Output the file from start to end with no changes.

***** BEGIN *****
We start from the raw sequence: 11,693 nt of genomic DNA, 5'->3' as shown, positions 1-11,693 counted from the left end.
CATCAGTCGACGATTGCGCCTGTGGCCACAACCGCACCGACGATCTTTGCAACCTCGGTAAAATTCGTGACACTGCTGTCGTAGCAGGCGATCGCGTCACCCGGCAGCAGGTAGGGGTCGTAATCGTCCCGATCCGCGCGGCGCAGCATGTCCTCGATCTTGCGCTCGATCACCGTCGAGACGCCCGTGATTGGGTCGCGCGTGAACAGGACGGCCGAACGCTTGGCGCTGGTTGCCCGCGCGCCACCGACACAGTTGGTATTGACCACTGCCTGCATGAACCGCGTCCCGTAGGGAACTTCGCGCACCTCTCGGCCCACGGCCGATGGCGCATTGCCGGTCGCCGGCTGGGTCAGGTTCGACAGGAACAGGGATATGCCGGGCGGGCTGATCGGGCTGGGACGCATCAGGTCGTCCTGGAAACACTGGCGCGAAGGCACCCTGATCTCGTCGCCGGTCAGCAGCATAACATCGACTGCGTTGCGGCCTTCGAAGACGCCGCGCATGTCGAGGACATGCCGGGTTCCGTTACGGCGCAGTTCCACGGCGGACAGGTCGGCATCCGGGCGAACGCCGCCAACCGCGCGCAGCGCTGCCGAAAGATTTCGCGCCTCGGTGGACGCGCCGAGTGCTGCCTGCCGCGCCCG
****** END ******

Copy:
We start from the raw sequence: 11,693 nt of genomic DNA, 5'->3' as shown, positions 1-11,693 counted from the left end.
CATCAGTCGACGATTGCGCCTGTGGCCACAACCGCACCGACGATCTTTGCAACCTCGGTAAAATTCGTGACACTGCTGTCGTAGCAGGCGATCGCGTCACCCGGCAGCAGGTAGGGGTCGTAATCGTCCCGATCCGCGCGGCGCAGCATGTCCTCGATCTTGCGCTCGATCACCGTCGAGACGCCCGTGATTGGGTCGCGCGTGAACAGGACGGCCGAACGCTTGGCGCTGGTTGCCCGCGCGCCACCGACACAGTTGGTATTGACCACTGCCTGCATGAACCGCGTCCCGTAGGGAACTTCGCGCACCTCTCGGCCCACGGCCGATGGCGCATTGCCGGTCGCCGGCTGGGTCAGGTTCGACAGGAACAGGGATATGCCGGGCGGGCTGATCGGGCTGGGACGCATCAGGTCGTCCTGGAAACACTGGCGCGAAGGCACCCTGATCTCGTCGCCGGTCAGCAGCATAACATCGACTGCGTTGCGGCCTTCGAAGACGCCGCGCATGTCGAGGACATGCCGGGTTCCGTTACGGCGCAGTTCCACGGCGGACAGGTCGGCATCCGGGCGAACGCCGCCAACCGCGCGCAGCGCTGCCGAAAGATTTCGCGCCTCGGTGGACGCGCCGAGTGCTGCCTGCCGCGCCCG